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Champagne led the broader market in 2021

  • The Liv-ex Fine Wine 1000 rose 2.1% in December, having risen 18.1% in 2021.
  • The Champagne 50 was the best-performing sub-index last month and rose 40% last year.
  • Several vintages of Salon were among December’s biggest risers.

*made with the Liv-ex Charting Tool

The Liv-ex 1000 index, the broadest measure of the secondary market, rose 2.1% in December to a new record level of 424.40.

Over the course of 2021 it rose 18.1%, a little behind the Liv-ex Fine Wine 100 which rose 23.0% last year.

Champagne rises to record high

As outlined in our end of year report, the key trends of last year were the further broadening of the secondary market and surging prices – especially for Champagne and Burgundy.

The Champagne 50 sub-index finished the year (Jan-Dec 2021) up 40.0% and at a record high level. The next best-performing sub-index was the Burgundy 150 (28.6%).

After an 8.1% rise in November, the Champagne 50’s December rise was not as high but it still finished the year with a flourish, up 5.8%.

The sub-index’s performance was driven by rising prices for several vintages of Salon (2007, 2006 and 2002), Dom Pérignon’s 2005 Rosé, Taittinger’s 2006 Comtes de Champagne and Bollinger’s 2005 Grande Année.

California leads the Rest of the World category

The Rest of the World 60 was the third highest-riser in December (2.8%) and in fact the third best-performing sub-index in the Liv-ex 1000 overall in 2021.

It rose 22.1% last year, buoyed by demand for its Californian wines (Screaming Eagle, Opus One and Dominus) in particular.

The Italy 100 rose 2.1% in December to finish the year up 14.4% – just ahead of the Rhone 100 which rose 13.0%.

The weakest sub-index in 2021 was the Bordeaux 500 which still rose 10.0%, largely driven by steady demand for the First Growths.

*made with the Liv-ex Charting Tool

Changes to the Liv-ex 1000 index

The Liv-ex 1000 index will feature new wines from this month, as part of an annual revision that ensures that the index accurately reflects the market. Older and low liquidity wines are pushed out to make room for more active wines.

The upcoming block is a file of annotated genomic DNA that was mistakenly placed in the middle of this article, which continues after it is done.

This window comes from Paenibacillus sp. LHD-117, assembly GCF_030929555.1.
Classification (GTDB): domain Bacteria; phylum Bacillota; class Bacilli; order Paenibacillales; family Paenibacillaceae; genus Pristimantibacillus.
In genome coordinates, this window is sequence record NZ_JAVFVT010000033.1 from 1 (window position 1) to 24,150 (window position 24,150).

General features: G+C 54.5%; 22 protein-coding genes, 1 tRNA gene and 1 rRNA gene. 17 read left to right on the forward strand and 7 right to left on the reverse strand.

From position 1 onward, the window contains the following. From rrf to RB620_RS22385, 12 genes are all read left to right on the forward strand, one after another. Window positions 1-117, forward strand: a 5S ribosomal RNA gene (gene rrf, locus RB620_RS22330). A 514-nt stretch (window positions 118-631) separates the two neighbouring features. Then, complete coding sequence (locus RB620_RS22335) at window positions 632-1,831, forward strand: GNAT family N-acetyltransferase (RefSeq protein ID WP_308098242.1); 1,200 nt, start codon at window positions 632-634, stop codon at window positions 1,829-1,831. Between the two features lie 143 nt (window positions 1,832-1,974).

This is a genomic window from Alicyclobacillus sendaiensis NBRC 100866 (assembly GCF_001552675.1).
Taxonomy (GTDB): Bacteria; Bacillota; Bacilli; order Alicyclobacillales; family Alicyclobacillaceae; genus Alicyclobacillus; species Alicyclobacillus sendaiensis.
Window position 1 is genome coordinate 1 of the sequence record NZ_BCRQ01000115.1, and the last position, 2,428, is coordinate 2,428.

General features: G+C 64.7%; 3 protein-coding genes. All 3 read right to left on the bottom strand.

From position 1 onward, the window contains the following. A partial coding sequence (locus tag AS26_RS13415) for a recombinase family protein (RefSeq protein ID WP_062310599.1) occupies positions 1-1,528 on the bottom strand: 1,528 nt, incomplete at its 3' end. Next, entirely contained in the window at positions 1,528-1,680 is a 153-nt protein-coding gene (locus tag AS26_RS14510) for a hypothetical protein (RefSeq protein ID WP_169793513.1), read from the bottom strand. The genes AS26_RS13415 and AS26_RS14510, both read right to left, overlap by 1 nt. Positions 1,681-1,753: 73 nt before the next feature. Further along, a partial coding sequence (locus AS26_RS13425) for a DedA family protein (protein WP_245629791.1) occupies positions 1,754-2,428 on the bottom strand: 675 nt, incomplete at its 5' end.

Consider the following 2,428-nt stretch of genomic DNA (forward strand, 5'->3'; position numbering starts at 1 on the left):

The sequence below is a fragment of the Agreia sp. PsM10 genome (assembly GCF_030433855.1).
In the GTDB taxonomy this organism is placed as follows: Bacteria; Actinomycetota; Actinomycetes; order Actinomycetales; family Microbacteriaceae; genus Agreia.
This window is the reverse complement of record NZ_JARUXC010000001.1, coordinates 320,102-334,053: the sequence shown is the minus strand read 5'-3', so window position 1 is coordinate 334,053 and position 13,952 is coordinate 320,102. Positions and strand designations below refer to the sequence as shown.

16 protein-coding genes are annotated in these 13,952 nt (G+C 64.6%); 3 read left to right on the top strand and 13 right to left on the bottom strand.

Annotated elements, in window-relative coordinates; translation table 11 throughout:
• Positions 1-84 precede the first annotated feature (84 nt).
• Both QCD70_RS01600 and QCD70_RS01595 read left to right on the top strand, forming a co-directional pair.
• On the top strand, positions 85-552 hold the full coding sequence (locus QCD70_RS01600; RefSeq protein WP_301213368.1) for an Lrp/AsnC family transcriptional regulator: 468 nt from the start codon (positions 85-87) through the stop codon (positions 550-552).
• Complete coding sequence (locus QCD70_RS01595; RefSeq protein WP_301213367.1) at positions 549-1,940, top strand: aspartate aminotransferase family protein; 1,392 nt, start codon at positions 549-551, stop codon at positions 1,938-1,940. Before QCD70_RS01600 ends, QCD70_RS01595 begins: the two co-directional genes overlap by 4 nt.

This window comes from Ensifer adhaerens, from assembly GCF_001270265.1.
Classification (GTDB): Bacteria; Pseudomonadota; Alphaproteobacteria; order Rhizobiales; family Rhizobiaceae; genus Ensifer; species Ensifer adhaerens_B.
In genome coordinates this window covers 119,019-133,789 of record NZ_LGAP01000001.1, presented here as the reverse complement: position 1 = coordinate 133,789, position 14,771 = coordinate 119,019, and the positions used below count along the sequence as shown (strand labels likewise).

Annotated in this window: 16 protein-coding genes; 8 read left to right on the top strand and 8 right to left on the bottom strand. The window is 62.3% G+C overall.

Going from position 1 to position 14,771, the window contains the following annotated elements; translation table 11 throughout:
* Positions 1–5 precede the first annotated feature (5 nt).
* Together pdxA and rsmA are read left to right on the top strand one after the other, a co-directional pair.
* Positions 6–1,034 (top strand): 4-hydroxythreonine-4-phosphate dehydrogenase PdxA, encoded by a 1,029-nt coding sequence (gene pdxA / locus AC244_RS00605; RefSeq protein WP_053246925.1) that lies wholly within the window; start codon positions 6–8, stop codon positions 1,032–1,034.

To qualify, wines must have critical acclaim, be physically available on the market (wines trading En Primeur are excluded) and attract regular demand. Find out what is changing and why here.

About Liv-ex indices

The Liv-ex Fine Wine 1000 tracks 1,000 wines from across the world, arranged into seven sub-indices: the Bordeaux 500, the Bordeaux Legends 40, the Burgundy 150, the Champagne 50, the Rhone 100, the Italy 100 and the Rest of the World 60.

The index is calculated using the Liv-ex Mid Price, which refers to the mid-point between the highest live bid and lowest live offer on the market. The prices are validated against additional data including transaction prices and are the most robust measure for pricing wines available in the market.

The reason for this is because other sources of fine wine price information and indices base their calculations on list prices. These are advertised prices, often collected from sellers who may be advertising wine that they don’t even have in stock. There is no firm commitment to buy or sell at an advertised price. The real value of the wine may be higher or lower than listed.

Liv-ex can uniquely provide prices from real transactions among the wine trade. These are historic trade prices, as well as firm commitments to buy or sell on the market at a given price. All transactions are standardised by condition and tax status, allowing you to make like-for-like comparisons. Our members value this because it is real, proven price information.

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